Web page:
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New footage from Thai authorities reveals more details on cave rescue mission

A map locating the Tham Luang cave complex.

The Thai Navy has released new footage from inside the Tham Luang caves, where 12 boys and their coach were trapped for over two weeks, revealing more details about the multi-day rescue mission that captured the attention of the world.

At the start of the seven-minute video, posted on Facebook just a day after all 13 members of the group were successfully escorted out of the cave, two divers are seen adjusting their equipment while standing chest-deep in murky water. Lit by several beams of white light, the divers in wet suits and helmets are seen submerging themselves in the water and grabbing on to a metal dive line used to guide them through the winding channels of the six-mile cave.

A former Thai Navy SEAL told Agence France-Presse that the 12 boys were partially-sedated, fitted with a full face mask and passed from diver to diver through the cave complex in stretchers. There were also doctors stationed throughout the journey to monitor the condition of the boys, AFP reported.

Each of these arduous round trips took between nine and 11 hours for the international team of 18 divers. To swim through the flooded tunnels, which could get as narrow as 15 inches, one diver held the front end of the stretcher, along with the boy's oxygen tank, while another held the bottom end of the stretcher.

The new video from the navy does not include footage of the divers in the water with the boys, but it does show a team of people using pulleys, string and rubber tubes to haul a green, kayak-shaped stretcher out of a tight crevice. As the cave begins to open up toward the entrance, dozens are seen crouching down and wading through gushing water to help carry the stretcher. One of the boys lies on it covered in a metallic, reflective material.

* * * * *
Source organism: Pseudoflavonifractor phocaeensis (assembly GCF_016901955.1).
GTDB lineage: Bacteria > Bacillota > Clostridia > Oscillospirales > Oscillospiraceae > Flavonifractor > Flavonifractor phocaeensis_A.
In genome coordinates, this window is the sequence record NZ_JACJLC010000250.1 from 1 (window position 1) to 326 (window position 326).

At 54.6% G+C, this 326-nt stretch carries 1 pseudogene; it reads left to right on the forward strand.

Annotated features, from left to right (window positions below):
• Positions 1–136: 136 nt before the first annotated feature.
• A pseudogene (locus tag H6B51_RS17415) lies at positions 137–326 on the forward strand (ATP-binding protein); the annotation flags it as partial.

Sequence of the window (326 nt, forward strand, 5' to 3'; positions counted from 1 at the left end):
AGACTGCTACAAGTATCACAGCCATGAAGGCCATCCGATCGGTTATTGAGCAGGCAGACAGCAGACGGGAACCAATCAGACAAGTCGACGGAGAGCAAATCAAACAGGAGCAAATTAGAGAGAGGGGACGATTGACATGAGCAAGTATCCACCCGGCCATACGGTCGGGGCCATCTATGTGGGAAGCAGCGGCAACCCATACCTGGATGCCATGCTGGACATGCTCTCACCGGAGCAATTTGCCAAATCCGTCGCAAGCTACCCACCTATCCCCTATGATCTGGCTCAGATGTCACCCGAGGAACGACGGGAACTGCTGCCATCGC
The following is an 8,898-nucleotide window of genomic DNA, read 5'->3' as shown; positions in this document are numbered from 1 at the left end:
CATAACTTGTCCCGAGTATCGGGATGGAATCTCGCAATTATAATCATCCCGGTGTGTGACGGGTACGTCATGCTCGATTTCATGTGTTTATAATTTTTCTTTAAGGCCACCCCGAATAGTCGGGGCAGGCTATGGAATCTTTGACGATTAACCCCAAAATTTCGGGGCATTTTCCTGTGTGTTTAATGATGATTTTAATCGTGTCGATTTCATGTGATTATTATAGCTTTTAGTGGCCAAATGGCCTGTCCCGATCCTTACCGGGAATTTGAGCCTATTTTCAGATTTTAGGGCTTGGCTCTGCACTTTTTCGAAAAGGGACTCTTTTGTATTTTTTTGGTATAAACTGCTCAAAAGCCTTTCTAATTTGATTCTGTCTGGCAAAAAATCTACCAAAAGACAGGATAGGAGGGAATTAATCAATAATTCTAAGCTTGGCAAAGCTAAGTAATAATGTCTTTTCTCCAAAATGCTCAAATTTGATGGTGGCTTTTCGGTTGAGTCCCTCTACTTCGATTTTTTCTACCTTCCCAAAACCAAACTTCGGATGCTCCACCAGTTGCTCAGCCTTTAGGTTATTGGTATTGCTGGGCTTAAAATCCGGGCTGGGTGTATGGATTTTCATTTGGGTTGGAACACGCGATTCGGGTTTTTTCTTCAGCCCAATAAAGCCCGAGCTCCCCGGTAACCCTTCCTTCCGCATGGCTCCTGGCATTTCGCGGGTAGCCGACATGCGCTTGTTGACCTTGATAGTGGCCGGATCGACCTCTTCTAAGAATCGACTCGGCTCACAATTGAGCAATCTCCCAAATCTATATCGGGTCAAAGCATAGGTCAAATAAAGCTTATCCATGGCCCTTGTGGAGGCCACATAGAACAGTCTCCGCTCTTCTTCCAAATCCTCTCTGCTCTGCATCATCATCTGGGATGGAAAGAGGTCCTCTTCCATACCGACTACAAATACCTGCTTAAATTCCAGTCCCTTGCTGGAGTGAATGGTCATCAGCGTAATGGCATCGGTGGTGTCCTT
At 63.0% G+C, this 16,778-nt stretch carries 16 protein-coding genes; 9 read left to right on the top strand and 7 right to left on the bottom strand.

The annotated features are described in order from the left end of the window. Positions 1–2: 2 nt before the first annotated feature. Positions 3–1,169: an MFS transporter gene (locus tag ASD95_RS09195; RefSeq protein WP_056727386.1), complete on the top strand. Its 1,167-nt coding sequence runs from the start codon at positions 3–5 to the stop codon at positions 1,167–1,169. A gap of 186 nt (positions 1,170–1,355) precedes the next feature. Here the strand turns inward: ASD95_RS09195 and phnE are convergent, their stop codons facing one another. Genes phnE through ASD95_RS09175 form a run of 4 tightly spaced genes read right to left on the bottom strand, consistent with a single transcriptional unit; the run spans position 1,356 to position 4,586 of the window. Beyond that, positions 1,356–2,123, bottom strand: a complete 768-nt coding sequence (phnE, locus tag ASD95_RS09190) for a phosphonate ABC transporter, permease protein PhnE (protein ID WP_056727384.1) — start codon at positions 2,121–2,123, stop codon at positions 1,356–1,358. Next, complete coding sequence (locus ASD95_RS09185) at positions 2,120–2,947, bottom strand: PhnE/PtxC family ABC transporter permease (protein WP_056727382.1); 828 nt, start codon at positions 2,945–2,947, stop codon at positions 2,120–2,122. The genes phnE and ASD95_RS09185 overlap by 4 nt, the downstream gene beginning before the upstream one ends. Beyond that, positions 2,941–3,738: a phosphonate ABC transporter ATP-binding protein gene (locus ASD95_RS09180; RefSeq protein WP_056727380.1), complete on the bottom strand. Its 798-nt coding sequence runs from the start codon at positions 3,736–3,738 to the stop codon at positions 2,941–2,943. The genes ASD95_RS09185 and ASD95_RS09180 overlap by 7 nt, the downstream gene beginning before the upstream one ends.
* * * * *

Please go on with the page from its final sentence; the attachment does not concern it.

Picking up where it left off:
There is still some uncertainty about the degree to which the boys were sedated before being escorted out. The diver who spoke to AFP said the boys were "groggy" but "breathing" when he helped to pull them out, while a BBC report wrote that according to divers, the boys were "heavily sedated to avoid anxiety." Around five minutes into this video, the boy shown on screen has his eyes closed but appears conscious, bringing his right hand to his torso as people gather around him.

While the boys spent nine days without food and over two weeks in the dark, damp cave, they seem to be in good health. In another video, released by the government of Thailand on Wednesday, the boys seem energetic and healthy. Some are walking around, while others sit up in their beds, waving at cameras and flashing the spider-man hand sign from their quarantined unit at the Chiangrai Prachanukroh Hospital.

Doctors said that when the boys first arrived, one had a heartbeat that was too slow and some other had low counts of white-blood-cells, though those issues have since been resolved. The boys are expected to be released within seven days unless further complications emerge.

This article was written by Rebecca Tan, a reporter for The Washington Post.

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